But real and unreal affections aside, the one farewell that really touched me deep had been the one at dance class.

It was my last day, and I hadn’t told anyone I’d be leaving, aside from a few of my closest friends. We were all dancing together - my group, with the seniors. This was the dance class I had been attending since I was knee high, the dance class where I learnt and grew and made friends I’d never forget. I had grown to love Bharatanatyam dance and appreciate the grace and patience it required to do such a dance. It had also taken me to the stage, and dancing on a stage had given me a power I could have felt no other way. In a nutshell, I loved this class and the teachers and my sisters so much, and the fact that it was my last time here was breaking my heart and clouding my eyes.

Looking around at all the different girls and ladies who had been united by a common love for this beautiful art form, I had felt a determination course through me, and I decided I’d make the most of this class. I danced my best for that one hour - and when I felt my limbs stretch as far as they would go, and felt the heat consume my body, I took the pain with a smile on my face because I knew I was doing it right. Suddha Aunty, our teacher, noticed this as well, and out of all the girls present - juniors and seniors alike - she called on me and made me show the rest how it was truly done. And when all the girls had clapped for me - my friends, my teachers, and the seniors whom I idolized alike - the feeling of sisterhood that hung in the atmosphere had tears filling my eyes. I felt loved ,adored, and proud, and was sad that might have been the last time I would ever feel that way.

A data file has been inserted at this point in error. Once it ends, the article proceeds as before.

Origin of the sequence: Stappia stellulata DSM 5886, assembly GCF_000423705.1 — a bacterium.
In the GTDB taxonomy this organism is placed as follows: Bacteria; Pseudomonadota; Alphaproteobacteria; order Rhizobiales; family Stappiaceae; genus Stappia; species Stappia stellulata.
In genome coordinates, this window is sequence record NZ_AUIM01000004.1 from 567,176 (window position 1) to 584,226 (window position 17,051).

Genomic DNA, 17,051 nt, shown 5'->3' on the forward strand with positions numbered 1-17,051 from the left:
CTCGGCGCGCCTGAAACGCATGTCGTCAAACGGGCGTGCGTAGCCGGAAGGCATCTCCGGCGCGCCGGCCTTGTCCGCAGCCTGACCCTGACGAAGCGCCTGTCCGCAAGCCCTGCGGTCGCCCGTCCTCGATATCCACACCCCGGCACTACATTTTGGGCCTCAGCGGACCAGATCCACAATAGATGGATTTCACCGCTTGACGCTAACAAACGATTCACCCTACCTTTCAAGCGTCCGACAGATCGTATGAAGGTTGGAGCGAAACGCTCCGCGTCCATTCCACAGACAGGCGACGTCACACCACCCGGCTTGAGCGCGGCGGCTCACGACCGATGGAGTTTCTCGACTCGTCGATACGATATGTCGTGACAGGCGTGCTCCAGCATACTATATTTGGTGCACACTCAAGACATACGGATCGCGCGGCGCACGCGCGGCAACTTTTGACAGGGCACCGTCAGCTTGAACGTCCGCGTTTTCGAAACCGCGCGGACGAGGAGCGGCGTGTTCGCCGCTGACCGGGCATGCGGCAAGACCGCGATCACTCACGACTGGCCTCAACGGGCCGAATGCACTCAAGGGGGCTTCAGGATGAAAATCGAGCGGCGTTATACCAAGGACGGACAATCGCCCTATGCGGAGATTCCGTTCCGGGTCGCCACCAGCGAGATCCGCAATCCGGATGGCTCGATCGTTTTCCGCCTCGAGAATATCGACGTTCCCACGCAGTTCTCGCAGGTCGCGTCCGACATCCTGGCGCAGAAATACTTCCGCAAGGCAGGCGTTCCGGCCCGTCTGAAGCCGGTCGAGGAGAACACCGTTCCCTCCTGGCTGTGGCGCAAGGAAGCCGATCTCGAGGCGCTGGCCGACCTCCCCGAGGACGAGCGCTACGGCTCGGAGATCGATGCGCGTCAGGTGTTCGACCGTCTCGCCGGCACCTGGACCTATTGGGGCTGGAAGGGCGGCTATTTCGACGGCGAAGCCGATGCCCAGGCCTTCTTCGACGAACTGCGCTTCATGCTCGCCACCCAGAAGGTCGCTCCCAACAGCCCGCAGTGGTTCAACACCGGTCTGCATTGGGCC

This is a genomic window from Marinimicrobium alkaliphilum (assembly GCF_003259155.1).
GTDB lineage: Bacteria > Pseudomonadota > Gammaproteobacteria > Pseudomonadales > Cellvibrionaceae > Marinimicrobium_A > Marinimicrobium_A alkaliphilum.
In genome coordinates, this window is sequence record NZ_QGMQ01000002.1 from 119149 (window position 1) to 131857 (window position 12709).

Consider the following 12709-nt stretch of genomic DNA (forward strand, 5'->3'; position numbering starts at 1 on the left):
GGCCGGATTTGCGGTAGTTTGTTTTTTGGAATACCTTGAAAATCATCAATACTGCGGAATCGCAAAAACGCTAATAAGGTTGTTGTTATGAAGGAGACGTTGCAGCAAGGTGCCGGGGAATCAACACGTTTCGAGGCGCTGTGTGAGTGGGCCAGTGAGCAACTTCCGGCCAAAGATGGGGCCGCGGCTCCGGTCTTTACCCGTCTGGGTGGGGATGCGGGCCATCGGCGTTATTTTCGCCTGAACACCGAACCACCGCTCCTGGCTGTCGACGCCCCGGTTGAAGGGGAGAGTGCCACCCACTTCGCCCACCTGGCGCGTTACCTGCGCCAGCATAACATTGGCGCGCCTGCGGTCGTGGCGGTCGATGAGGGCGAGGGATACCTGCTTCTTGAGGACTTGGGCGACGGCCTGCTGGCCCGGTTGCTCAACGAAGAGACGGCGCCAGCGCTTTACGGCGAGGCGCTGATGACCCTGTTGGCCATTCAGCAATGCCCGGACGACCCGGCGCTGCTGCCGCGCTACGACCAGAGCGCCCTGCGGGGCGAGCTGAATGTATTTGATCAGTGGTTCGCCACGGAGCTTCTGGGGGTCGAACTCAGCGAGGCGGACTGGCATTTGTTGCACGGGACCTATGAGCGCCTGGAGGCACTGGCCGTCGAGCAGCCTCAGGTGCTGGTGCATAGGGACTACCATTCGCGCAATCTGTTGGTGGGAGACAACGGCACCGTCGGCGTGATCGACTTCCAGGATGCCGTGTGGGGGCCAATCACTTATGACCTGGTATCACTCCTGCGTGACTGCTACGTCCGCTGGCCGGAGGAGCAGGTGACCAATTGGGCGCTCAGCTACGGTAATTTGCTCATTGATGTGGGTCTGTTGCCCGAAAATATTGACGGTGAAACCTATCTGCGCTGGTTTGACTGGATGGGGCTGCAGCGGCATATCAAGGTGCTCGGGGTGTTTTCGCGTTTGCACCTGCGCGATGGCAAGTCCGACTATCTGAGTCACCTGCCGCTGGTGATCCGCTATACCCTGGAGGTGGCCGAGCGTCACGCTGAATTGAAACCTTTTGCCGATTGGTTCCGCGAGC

When I think about that time now, I realize I should’ve felt grateful I got to experience such a feeling at all. But alas, when one is falling a pit of depression, they cannot feel themselves go anywhere but downwards. And that was exactly what I was doing.

I remembered each goodbye, each crestfallen face, each quivering, reluctant smile. I remembered leaving karate class, the class I had loved to hate all those years, but soon grown to love the people in it. I remembered saying goodbye to my music and art teacher and all the students I had learnt and grown with. I could never forget how one of my teachers had sent me to the office in school, in hopes to make a farewell card from the class in that time, but had failed because I hadn’t waited for the office assistant to read the note that said ‘keep her there’. I remember my last trip with my friends to FPS State Bowl, and the fun we had there. I remembered the last sleepover I had with my best friend of five years, and the first and last time my friend had brought her new puppy for me to see. I remembered the farewell party I had thrown, and all the gifts and cards people had brought, despite me telling them not to. I remembered all the love that I had, whether I knew it or not.

And when I walked through the airport, away from the place I loved, each memory played through my mind and sliced at my heart. At the threshold of the plane, my step faltered, my throat tightened, and the tears I had fought against for so long slowly slipped out. Even though I refused to acknowledge it, it was farewell to my one and only home.